statute of limitations on assessment. Once the false or fraudulent return is filed, the IRS can assess tax at any time, and the taxpayer cannot reinstate
    the general 3-Year SOL by filing an amended return

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  35. With regards to your appeal .....Jack correct me if I am wrong but is it not in the National Office, Appeals which develops the settlement guidelines (to ensure resolution on a consistent basis nationwide) in “coordination” with the Examination function. IRS Counsel works with both functions to develop Coordinated Issue Papers (CIP). These CIPs are developed after hundreds of hours of meetings and attorney work to craft settlement guidelines “including addressing the hazards of litigation.” Appeals Settlement Guidelines (ASGs) are guidelines written by Appeals and reviewed by the Office of Chief Counsel to assist Appeals “in coordinating issues of broad impact or importance for cases coming from the offshore initiative.

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  36. I think you are not so far off with your assumption that we are seeing an erosion of basic procedural due process.
    1. The trend away from voluntary compliance as the primary purpose of civil tax penalties
    2. The bias in favor of asserting penalties
    3. The lack of clear standards in some penalties
    4. The fact that some penalties are disproportionate both in amount and severity

    This view leads not to a policy based on the deterrent value of

    penalties, but rather a policy that says that penalties most likely to
    be imposed should be high because the cost of asserting and defending
    them will be offset by the proceeds of the penalty.

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  37. In my case, I'm concerned about GF because I learned about FBAR this year and had an accountant prepare my FBAR for 2013. Wouldn't the IRS assume that I have been informed by my accountant that I need to bring past years into compliance as well. So if I choose GF, couldn't this potentially be used against me in determining willfulness? Have you ever had a case of a GF that was audited - if so, what happened?

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  38. 1. I am not convinced. They did assert 2 50% penalties, which, at least for those years, is as egregious as it comes. The 10% penalty is a mitigation given that it is less that the statutory alternative maximum of $100,000. But that is faint mitigation at best.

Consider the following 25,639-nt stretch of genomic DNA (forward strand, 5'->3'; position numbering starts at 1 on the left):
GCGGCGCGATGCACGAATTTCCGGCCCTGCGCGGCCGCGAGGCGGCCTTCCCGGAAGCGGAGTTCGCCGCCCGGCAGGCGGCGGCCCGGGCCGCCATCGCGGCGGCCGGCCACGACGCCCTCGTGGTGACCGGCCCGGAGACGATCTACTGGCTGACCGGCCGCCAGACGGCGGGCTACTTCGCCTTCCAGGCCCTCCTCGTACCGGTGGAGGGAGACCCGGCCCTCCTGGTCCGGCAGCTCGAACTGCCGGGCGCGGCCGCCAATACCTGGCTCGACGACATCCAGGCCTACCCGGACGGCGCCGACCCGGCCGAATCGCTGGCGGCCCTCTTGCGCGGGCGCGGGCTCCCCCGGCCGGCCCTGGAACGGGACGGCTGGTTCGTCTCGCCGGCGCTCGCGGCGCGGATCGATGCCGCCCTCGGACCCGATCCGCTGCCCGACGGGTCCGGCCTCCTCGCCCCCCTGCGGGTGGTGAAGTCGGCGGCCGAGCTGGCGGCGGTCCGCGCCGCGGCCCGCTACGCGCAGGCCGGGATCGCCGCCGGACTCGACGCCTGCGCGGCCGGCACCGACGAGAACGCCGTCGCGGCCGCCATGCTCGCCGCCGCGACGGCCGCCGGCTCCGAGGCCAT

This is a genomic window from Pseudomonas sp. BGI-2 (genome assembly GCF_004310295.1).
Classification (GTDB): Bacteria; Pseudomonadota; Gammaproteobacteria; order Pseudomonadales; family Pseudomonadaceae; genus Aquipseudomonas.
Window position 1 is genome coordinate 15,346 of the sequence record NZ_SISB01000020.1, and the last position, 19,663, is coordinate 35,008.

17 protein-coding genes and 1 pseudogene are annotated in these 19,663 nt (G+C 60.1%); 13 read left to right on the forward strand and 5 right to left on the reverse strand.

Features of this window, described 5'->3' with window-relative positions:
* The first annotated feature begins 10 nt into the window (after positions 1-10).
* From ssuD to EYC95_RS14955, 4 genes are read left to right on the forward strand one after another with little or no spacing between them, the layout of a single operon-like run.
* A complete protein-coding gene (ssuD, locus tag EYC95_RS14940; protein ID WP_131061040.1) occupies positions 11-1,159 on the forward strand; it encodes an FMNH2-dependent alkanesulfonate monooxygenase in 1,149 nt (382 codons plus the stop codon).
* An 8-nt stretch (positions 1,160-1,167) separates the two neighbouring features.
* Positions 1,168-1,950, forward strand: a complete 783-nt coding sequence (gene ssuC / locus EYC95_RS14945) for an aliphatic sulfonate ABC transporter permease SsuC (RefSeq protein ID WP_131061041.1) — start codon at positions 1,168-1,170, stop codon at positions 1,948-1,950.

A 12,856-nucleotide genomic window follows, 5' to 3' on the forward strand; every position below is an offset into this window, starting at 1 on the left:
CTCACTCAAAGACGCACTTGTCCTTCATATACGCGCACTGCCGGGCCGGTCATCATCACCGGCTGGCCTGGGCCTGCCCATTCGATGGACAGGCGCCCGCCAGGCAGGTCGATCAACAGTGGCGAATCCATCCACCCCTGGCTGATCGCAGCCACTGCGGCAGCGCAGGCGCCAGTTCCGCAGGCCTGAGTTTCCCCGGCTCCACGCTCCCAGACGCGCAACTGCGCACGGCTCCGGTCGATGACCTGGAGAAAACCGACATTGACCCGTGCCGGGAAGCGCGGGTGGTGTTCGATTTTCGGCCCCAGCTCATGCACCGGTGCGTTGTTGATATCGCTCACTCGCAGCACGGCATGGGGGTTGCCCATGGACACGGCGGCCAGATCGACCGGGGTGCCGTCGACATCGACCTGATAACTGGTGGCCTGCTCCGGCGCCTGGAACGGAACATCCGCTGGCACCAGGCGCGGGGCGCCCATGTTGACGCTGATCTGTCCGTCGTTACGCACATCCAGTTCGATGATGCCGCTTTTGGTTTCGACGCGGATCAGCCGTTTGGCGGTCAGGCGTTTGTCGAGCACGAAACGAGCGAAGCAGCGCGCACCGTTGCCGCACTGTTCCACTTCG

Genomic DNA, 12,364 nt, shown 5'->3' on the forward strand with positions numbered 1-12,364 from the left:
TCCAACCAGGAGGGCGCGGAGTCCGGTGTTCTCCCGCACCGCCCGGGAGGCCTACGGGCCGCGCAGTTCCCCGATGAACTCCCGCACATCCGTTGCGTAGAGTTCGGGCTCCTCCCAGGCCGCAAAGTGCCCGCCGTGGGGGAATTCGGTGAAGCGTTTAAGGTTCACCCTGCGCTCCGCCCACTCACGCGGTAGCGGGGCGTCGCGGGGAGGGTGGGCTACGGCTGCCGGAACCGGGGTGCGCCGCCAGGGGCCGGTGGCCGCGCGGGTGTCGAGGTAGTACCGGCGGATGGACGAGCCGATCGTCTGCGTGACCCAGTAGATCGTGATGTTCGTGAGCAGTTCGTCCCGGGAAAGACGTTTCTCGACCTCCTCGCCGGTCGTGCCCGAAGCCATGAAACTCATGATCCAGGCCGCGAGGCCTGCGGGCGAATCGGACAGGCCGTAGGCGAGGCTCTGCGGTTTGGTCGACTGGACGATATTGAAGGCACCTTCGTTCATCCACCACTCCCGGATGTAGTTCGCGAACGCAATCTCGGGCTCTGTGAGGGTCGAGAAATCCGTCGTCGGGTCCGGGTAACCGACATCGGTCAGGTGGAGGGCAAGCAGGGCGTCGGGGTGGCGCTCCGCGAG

2. Another commentor noted that the FBAR penalty is an Appeals Coordinated Issue, so that the decision being made outside the local Appeals Office may be just in another Appeals Office. I am skeptical and am very dubious of an impartial review and decision making by unnamed and secret process in which there is no ability to interact. If this goes to litigation, between FOIA and discovery, we will learn ex post facto about the process, but at least in litigation we will face the decision makers and more importantly the decision makers will face us. This is a credibility case in the final analysis.
    3. The Form 872s given before opting out are not null and void. The process required FBAR statute consents for all years. The IRS takes the position that, unlike Form 872s where the statute has to be open when the Form 872 is signed by both parties, the FBAR consents are like general waivers of statutes of limitations and are open for all years stated in the consent, whether or not the year was open when the consent was signed.
    4. As I read your question it is whether those using QD, QQD or GF will not get an appeal. I don't think that is right. (BTW, I am not sure what you mean by QQD, but assume that it is a variant of QD, quiet disclosure.)

    Jack Townsend

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  39. Jack the answer lies in the details... for Level III accounts there would be no difference if and when max. value and 6/30 balance are identical which is btw. typical for an account not used by expats.